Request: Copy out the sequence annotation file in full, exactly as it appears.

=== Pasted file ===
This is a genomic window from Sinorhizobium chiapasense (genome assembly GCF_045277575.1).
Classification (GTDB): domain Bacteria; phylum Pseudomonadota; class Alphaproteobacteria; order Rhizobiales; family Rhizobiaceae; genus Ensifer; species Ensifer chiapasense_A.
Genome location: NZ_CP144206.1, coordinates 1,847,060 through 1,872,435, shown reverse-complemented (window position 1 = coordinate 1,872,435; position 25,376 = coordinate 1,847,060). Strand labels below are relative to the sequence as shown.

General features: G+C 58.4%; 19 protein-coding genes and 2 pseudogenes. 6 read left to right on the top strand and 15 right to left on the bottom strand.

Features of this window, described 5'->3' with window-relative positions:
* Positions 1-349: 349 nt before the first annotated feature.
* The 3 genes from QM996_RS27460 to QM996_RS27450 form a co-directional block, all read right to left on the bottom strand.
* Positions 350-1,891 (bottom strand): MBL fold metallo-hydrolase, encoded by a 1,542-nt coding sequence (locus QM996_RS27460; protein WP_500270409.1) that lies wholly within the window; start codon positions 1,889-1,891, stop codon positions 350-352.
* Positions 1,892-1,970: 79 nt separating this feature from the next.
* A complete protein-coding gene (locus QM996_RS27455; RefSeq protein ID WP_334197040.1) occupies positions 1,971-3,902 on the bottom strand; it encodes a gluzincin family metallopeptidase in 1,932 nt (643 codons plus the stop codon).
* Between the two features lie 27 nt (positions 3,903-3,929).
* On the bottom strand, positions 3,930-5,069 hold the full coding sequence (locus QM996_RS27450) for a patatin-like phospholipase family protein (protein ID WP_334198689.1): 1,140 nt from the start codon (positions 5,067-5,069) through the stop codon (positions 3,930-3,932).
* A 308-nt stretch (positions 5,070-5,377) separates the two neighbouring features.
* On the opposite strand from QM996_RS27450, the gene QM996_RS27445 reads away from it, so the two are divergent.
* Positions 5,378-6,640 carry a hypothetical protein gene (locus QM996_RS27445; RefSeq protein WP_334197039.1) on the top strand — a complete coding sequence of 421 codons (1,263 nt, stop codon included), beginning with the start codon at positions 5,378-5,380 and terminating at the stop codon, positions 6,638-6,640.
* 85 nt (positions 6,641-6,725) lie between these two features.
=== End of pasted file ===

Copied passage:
This is a genomic window from Sinorhizobium chiapasense (genome assembly GCF_045277575.1).
Classification (GTDB): domain Bacteria; phylum Pseudomonadota; class Alphaproteobacteria; order Rhizobiales; family Rhizobiaceae; genus Ensifer; species Ensifer chiapasense_A.
Genome location: NZ_CP144206.1, coordinates 1,847,060 through 1,872,435, shown reverse-complemented (window position 1 = coordinate 1,872,435; position 25,376 = coordinate 1,847,060). Strand labels below are relative to the sequence as shown.

General features: G+C 58.4%; 19 protein-coding genes and 2 pseudogenes. 6 read left to right on the top strand and 15 right to left on the bottom strand.

Features of this window, described 5'->3' with window-relative positions:
* Positions 1-349: 349 nt before the first annotated feature.
* The 3 genes from QM996_RS27460 to QM996_RS27450 form a co-directional block, all read right to left on the bottom strand.
* Positions 350-1,891 (bottom strand): MBL fold metallo-hydrolase, encoded by a 1,542-nt coding sequence (locus QM996_RS27460; protein WP_500270409.1) that lies wholly within the window; start codon positions 1,889-1,891, stop codon positions 350-352.
* Positions 1,892-1,970: 79 nt separating this feature from the next.
* A complete protein-coding gene (locus QM996_RS27455; RefSeq protein ID WP_334197040.1) occupies positions 1,971-3,902 on the bottom strand; it encodes a gluzincin family metallopeptidase in 1,932 nt (643 codons plus the stop codon).
* Between the two features lie 27 nt (positions 3,903-3,929).
* On the bottom strand, positions 3,930-5,069 hold the full coding sequence (locus QM996_RS27450) for a patatin-like phospholipase family protein (protein ID WP_334198689.1): 1,140 nt from the start codon (positions 5,067-5,069) through the stop codon (positions 3,930-3,932).
* A 308-nt stretch (positions 5,070-5,377) separates the two neighbouring features.
* On the opposite strand from QM996_RS27450, the gene QM996_RS27445 reads away from it, so the two are divergent.
* Positions 5,378-6,640 carry a hypothetical protein gene (locus QM996_RS27445; RefSeq protein WP_334197039.1) on the top strand — a complete coding sequence of 421 codons (1,263 nt, stop codon included), beginning with the start codon at positions 5,378-5,380 and terminating at the stop codon, positions 6,638-6,640.
* 85 nt (positions 6,641-6,725) lie between these two features.